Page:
David Cameron and Theresa May's post-Charlie Hebdo pledge to increase the government's ability to monitor everything we do appears to have resonated with the Sunday Times reading part of the UK's population.
In a YouGov poll commissioned by the broadsheet, the British public (sample size 1,647) answered a range of questions, from "Is David Cameron doing well as Prime Minister?" to "Would you say that British Muslims are friendly or unfriendly towards non-Muslims?".
A large portion of the survey focusses on surveillance. 53% of participants stated that internet and phone companies should be allowed to retain everyone's data for twelve months, with the police and counter-terrorism units allowed access to the information. 50% of readers "trust the police to behave responsibly" with these new powers. 52% believe that the government needs easier access to the public's communications in order to effectively fight terrorism. However, a majority oppose a ban on encryption – which makes sense, considering it'll probably never work.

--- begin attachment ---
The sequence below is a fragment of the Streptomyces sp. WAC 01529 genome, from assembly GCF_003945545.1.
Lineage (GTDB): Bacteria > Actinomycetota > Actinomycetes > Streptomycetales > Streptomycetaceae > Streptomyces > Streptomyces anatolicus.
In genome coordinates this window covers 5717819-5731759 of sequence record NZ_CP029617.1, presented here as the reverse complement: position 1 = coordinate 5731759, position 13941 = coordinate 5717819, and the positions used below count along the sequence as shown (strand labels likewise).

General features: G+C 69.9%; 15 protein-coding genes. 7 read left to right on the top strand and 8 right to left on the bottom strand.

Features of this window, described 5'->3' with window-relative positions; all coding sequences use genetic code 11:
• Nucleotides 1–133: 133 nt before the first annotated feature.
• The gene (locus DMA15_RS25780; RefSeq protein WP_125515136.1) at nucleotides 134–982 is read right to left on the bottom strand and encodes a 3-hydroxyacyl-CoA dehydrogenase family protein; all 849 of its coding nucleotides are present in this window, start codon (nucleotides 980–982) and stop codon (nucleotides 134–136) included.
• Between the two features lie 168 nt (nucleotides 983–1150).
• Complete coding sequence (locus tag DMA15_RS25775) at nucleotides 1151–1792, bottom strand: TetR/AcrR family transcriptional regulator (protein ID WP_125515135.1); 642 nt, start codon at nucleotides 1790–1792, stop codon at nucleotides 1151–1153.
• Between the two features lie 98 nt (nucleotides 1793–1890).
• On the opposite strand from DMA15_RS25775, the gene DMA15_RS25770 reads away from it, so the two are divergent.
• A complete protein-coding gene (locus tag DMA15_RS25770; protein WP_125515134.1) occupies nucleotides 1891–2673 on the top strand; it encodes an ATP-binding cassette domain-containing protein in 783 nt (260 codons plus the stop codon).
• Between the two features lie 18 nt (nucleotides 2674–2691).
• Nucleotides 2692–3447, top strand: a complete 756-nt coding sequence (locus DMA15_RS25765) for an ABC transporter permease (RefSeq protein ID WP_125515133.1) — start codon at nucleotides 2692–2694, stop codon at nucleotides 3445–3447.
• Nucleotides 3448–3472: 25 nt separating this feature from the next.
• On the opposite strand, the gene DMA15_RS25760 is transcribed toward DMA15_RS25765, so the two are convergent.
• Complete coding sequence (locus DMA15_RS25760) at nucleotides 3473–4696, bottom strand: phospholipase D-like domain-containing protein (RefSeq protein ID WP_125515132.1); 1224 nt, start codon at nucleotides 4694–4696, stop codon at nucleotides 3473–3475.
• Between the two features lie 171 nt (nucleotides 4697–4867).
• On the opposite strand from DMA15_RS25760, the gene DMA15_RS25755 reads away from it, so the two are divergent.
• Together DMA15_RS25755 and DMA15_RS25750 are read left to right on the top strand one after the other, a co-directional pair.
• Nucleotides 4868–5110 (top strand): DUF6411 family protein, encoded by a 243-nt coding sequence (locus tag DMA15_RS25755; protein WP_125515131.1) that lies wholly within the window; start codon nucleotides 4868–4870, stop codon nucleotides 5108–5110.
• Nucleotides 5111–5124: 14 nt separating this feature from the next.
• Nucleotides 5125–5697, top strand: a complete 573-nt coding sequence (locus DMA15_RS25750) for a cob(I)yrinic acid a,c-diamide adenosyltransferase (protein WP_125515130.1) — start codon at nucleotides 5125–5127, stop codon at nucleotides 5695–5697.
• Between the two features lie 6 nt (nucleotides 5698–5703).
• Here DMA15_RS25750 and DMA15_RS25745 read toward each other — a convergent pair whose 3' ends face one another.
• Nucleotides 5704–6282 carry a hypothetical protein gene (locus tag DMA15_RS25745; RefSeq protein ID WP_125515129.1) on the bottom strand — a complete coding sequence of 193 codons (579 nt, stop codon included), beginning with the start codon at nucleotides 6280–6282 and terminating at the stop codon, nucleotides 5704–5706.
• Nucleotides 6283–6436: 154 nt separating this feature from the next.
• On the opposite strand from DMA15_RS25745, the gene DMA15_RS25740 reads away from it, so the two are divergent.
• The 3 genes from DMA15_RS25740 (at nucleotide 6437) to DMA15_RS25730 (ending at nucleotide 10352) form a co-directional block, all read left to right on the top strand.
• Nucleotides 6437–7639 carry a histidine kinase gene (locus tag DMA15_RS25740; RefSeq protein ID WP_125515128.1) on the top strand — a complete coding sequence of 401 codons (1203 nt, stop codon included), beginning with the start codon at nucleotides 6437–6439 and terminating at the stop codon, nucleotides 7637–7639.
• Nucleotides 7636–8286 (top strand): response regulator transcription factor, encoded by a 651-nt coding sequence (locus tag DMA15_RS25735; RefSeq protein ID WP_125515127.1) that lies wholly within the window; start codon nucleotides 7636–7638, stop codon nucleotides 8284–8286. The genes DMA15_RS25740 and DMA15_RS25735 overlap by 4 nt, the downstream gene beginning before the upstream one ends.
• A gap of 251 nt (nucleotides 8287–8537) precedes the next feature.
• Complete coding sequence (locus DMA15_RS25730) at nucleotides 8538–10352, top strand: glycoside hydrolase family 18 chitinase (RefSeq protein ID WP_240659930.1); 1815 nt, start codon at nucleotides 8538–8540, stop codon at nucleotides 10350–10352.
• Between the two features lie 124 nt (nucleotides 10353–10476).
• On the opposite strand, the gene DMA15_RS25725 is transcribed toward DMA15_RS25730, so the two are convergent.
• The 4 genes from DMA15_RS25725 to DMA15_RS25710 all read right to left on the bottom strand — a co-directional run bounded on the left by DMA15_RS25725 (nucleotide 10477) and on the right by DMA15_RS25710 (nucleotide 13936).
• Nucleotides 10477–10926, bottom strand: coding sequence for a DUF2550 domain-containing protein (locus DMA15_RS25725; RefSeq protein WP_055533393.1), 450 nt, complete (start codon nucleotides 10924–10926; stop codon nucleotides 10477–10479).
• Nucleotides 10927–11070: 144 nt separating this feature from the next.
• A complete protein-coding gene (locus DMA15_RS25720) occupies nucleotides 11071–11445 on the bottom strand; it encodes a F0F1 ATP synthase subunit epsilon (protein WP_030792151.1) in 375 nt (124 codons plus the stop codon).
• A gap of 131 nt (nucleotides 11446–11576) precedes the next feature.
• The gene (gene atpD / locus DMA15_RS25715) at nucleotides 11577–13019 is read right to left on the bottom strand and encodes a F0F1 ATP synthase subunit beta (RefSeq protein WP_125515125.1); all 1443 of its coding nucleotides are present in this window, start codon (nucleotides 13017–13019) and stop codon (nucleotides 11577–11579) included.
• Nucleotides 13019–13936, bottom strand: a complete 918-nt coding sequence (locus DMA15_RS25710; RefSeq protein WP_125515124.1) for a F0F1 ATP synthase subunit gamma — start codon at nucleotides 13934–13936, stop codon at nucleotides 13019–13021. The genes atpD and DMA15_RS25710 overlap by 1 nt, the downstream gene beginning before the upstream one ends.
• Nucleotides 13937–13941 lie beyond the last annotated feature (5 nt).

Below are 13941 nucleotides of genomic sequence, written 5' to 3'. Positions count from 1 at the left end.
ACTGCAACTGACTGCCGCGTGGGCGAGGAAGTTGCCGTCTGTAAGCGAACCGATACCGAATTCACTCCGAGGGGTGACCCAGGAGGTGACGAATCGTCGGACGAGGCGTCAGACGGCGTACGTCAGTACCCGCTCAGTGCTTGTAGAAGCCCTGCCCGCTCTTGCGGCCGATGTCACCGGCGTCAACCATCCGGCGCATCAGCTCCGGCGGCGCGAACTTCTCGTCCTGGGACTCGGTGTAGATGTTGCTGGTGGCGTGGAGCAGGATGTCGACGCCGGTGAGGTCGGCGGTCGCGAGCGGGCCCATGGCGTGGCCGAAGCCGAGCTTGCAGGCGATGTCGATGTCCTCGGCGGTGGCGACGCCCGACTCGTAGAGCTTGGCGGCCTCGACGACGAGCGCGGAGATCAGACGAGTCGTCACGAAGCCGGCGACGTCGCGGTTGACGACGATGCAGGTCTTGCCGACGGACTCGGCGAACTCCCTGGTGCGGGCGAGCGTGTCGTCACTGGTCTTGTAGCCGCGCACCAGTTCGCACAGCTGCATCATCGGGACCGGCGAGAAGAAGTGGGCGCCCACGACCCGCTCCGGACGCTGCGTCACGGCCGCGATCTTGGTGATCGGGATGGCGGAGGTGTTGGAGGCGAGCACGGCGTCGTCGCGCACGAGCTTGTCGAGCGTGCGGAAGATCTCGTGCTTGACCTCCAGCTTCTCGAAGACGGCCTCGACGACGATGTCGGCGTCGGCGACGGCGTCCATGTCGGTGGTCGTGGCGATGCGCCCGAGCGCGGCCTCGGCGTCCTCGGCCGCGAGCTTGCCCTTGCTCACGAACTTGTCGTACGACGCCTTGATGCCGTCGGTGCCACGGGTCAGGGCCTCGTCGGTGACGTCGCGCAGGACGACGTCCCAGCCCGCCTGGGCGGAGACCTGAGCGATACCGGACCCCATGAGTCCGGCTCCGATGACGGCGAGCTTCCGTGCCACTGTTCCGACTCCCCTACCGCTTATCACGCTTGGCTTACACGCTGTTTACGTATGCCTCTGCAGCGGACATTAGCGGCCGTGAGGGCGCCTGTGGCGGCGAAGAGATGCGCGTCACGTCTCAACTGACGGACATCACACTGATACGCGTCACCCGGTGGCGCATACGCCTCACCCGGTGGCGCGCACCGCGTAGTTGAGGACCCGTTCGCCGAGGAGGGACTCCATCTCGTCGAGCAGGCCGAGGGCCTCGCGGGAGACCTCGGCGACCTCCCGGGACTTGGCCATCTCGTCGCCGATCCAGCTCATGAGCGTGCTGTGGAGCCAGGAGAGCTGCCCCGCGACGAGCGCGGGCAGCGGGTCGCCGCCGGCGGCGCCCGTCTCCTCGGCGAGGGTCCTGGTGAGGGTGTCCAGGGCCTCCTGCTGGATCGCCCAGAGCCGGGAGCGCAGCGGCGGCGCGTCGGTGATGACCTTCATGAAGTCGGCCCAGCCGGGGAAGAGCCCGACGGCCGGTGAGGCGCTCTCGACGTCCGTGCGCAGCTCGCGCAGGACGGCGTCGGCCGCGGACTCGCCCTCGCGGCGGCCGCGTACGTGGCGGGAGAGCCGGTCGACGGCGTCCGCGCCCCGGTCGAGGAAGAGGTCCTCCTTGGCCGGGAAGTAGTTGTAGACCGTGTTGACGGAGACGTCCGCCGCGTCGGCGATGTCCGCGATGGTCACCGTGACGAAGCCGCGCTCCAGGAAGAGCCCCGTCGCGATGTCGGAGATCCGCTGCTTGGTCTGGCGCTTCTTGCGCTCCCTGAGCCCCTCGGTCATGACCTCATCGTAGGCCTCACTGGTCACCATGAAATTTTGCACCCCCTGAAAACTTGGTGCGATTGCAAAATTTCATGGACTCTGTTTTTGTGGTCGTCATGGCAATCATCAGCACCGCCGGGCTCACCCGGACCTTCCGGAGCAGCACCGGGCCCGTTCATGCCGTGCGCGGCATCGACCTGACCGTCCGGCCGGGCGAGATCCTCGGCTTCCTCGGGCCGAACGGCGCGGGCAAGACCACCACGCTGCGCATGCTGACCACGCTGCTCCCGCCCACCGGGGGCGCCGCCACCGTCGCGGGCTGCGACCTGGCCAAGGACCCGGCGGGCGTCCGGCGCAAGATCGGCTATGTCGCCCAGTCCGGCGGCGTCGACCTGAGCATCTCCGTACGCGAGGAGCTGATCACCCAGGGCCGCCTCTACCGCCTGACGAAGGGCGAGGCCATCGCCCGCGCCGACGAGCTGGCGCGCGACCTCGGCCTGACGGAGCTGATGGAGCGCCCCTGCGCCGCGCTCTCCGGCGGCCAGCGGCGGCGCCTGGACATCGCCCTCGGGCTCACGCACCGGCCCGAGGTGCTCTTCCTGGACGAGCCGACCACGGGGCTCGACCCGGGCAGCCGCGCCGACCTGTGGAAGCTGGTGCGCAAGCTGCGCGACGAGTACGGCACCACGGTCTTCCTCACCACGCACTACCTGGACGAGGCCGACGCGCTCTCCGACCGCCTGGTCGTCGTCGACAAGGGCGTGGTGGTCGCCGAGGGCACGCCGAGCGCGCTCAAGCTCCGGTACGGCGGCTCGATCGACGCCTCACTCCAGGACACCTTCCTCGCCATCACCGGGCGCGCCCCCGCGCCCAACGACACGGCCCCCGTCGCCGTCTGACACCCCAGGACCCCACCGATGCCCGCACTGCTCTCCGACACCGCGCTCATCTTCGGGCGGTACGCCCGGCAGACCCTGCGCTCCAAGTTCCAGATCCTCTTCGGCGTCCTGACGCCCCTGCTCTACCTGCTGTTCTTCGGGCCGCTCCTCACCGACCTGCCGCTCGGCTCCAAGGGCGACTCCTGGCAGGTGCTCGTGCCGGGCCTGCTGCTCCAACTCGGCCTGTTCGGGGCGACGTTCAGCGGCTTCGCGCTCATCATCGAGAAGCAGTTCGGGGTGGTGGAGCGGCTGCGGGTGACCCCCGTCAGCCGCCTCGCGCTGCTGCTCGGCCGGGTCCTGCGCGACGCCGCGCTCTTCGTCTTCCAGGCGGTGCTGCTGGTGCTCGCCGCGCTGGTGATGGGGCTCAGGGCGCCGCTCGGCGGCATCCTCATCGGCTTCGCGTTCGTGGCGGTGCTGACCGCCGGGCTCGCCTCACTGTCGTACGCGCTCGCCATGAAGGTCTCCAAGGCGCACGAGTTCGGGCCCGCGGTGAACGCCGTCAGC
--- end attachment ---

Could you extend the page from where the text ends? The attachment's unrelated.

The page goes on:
The results will be music to David Cameron's ears: last week, the Prime Minister was campaigning hard to resurrect the controversial snoopers' charter. Will the ways in which we interact change if we think we're being listened in on? Probably.
"If you can't speak without worrying that you will be monitored by your government or your employer, then it will necessarily limit what you say," security researcher and hacker Morgan Marquis-Boire told us in an interview last week. "The most important censorship happens between your brain and the keyboard. Recent studies have shown that if you are aware of being constantly watched, you will invariably self-censor."
The implications of increasing surveillance are huge – it has the potential to alter our behaviour and relationships. Do we need actually need to increase it at all, even in the wake of the Charlie Hebdo attack? Let us know below.